New Report Offers Financial Snapshots of DC Public Charter Schools

Charter schools are a vital part of our public education system, educating more than 40 percent of the students in publicly funded schools. Charter schools have autonomy from the traditional system, and that’s why having tools to understand how each charter spends its publicly-funded resources is important. A recently released Charter Audit Resource Management, or CHARM, report enhances budget transparency for the charter system by giving greater detail to the financial decisions made by individual charter schools/local education agencies (LEAs). Making this financial and budget data clear and accessible not only helps parents make more informed decisions about schools, but can also lead to stronger financial oversight.

Each charter school already is required to submit annual audits of their financial health to the Public Charter School Board, which are posted online. However, they are not displayed in a uniform way across schools, making it difficult to compare financial data between schools or assess the charter sector’s overall financial health.

The CHARM report, a tool developed by the Public Charter School Board, the Office of the Chief Financial Officer, and the Office of the State Superintendent of Education, offers school fiscal information in a more consistent, user-friendly format. It distills data provided in fiscal years 2010 — 2012 financial audits into snapshots for each individual charter school LEA.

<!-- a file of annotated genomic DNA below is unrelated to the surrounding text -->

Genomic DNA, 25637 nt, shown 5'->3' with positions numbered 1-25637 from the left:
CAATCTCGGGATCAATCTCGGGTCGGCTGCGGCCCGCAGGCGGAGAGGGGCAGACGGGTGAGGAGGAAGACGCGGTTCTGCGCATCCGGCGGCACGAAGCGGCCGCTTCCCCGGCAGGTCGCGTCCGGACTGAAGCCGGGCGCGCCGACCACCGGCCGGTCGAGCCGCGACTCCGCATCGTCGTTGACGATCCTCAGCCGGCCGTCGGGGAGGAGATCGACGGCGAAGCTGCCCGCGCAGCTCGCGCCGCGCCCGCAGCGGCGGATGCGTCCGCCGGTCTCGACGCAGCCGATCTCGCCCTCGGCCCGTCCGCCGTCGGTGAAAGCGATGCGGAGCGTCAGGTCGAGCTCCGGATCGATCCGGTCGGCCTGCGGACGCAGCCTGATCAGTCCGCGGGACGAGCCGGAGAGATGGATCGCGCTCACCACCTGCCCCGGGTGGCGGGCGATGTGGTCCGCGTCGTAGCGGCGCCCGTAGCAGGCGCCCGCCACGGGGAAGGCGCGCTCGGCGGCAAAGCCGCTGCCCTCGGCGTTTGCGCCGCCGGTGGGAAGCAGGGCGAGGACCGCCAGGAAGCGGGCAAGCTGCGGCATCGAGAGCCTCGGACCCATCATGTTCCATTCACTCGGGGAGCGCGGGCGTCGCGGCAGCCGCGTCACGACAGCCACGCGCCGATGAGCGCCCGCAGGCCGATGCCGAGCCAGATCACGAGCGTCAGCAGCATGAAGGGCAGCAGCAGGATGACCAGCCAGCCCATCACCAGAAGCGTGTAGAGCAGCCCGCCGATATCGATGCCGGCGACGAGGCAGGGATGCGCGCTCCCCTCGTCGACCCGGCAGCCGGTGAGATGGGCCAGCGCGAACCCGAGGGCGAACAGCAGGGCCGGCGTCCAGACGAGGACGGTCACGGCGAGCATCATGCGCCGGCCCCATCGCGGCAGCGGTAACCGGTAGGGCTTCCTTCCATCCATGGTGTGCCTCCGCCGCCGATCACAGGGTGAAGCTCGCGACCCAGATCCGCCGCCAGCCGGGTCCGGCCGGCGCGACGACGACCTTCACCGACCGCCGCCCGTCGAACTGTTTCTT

Here are some interesting findings from the FY 2012 CHARM report:

  • Sources of Revenue by School:  About 82 percent of all charter school funding comes from DC government, 12 percent from federal funds, 3 percent from donations and another 3 percent from other income.
  • Cash Position and Future Debt by School:  As of 2012, the long-term debt for the charter school sector is estimated at $402 million.
  • Distribution of Expenses by School:  System-wide, 61 percent of charter school expenses are for personnel, 11 percent are direct student costs, 17 percent is occupancy, and 11 percent is other expenses.
  • Philanthropic Revenue by School:  In recent years, the charter school sector received $24 million per year, on average, or an additional $932 per student, in private resources, in-kind contributions and other outside support.

DCFPI is glad there is a resource available that can lead to greater budget transparency, and that the Public Charter School Board is open to suggestions from the community on how to make it even better.

To print a copy of today’s blog, click here.

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